Ledgers Canada is a one-stop solution for small businesses that want to keep their financial house in order. Whether it’s accounting, business plans, tax returns, or bookkeeping, Ledgers Canada has the answer.
President and CEO, Gordon Haslam, says the company began in 1994 in Sydney, Nova Scotia, when a group of chartered accountants realized the small business market was being short-changed. Haslam, who was running a very successful payroll service, bought the business in 2000. Since day one, franchising has been the preferred expansion model.
There are now 47 franchises, Haslam says from head office in Newmarket, Ontario. About half of them are in that province, and the rest are spread evenly across British Columbia, Alberta, Saskatchewan in the west, and New Brunswick and Nova Scotia on the East Coast.
As for who his clients are, Haslam says generally they are businesses with fewer than 20 employees and less than $20-million in revenue. Ledgers Canada offers a “central processing” setup, Haslam explains. That means franchisees sell Ledgers Canada services and provide customer service; the actual number crunching can be performed at headquarters in Newmarket. “We are really adapted to iCloud technology,” says Haslam, adding franchisees will need a virtual office, however.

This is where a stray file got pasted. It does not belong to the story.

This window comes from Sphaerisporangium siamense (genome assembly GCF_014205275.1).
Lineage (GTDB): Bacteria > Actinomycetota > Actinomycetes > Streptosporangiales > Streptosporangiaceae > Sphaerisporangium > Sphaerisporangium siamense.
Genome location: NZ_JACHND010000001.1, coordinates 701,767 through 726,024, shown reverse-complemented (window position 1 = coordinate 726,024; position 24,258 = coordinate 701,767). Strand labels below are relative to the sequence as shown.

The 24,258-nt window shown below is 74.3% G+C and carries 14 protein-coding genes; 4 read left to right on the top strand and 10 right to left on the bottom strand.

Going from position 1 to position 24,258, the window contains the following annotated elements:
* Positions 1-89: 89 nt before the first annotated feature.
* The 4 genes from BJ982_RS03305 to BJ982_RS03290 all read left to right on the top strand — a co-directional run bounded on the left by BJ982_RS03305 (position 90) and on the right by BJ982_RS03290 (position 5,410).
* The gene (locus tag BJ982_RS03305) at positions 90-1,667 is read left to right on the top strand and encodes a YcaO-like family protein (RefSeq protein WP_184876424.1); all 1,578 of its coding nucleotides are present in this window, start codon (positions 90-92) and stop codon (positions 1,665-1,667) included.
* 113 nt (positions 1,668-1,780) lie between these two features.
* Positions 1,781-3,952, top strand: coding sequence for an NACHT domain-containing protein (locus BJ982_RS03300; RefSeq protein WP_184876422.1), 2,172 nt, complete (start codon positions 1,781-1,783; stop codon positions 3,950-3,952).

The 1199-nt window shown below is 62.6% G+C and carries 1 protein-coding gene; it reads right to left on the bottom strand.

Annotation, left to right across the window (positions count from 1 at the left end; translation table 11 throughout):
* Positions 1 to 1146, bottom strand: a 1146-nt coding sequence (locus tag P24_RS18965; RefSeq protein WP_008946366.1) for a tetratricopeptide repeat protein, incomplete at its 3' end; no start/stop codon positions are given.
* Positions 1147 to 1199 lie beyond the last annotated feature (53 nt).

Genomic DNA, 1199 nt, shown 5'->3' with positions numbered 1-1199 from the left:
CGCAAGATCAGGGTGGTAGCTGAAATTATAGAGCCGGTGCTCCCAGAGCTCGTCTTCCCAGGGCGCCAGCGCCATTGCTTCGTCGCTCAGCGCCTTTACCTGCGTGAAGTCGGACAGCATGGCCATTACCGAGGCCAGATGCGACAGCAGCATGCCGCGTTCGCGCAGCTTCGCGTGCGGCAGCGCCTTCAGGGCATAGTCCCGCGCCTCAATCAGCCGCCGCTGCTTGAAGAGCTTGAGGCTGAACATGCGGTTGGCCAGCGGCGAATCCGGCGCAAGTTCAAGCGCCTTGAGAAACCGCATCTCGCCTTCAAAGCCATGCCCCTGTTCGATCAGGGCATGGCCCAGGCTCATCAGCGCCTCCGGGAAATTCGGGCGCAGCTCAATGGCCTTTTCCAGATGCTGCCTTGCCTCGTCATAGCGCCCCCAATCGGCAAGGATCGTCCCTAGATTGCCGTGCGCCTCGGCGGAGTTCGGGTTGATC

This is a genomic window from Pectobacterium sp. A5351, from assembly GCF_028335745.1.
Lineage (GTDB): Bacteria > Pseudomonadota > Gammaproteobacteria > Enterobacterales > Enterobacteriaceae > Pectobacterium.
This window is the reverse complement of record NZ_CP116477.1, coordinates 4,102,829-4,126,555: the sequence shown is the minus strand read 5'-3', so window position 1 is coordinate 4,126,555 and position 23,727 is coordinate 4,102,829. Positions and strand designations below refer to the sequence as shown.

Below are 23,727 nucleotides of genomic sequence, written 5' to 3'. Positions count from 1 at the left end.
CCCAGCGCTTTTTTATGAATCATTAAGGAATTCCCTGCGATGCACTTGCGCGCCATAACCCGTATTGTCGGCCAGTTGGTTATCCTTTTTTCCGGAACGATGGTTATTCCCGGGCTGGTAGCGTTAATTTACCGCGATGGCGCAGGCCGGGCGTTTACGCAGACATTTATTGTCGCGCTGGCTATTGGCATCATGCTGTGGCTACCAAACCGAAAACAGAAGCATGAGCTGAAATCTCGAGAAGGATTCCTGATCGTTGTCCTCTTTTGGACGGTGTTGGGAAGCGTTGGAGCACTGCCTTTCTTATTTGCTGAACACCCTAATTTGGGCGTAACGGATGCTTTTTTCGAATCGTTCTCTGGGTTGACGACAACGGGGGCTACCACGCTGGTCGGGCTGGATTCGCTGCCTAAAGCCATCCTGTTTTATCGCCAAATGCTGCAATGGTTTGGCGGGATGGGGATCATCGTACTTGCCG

The cost of a franchise is $40,000, which includes marketing and materials. Training in-class in Newmarket lasts five days and there are another three days of on-site training to cover promotional events and similar expenses.
“We definitely see more men than women [investing with him], but most of our best operators are women, says Haslam.
There’s a range of ages among his investors, some of them Canadians who want to work for themselves, and others recent immigrants who want to pick up where they left off in their home countries. There are six expansion franchises in the Ledgers Canada pipeline, Haslam continues, and he’s looking at expansion everywhere, with Western Canada looking particularly promising.
As for the skills he’s looking for, they are very similar to those required for every service industry.
“They (investors) need people skills,” says Haslam. “We’re dealing with people’s finances and it’s very, very personal.”
The benefits of becoming a Ledgers Canada franchisee are substantial. Haslam says system support is the biggest of them, with the firm’s buying power second to none: Ledgers Canada is QuickBooks Canada’s largest customer, for example. As well, the system offers franchisees a liability package, helps them prospect for clients, and employs a social marketing manager. Plus, Haslam concludes, Ledgers Canada franchises don’t suffer from seasonal variability.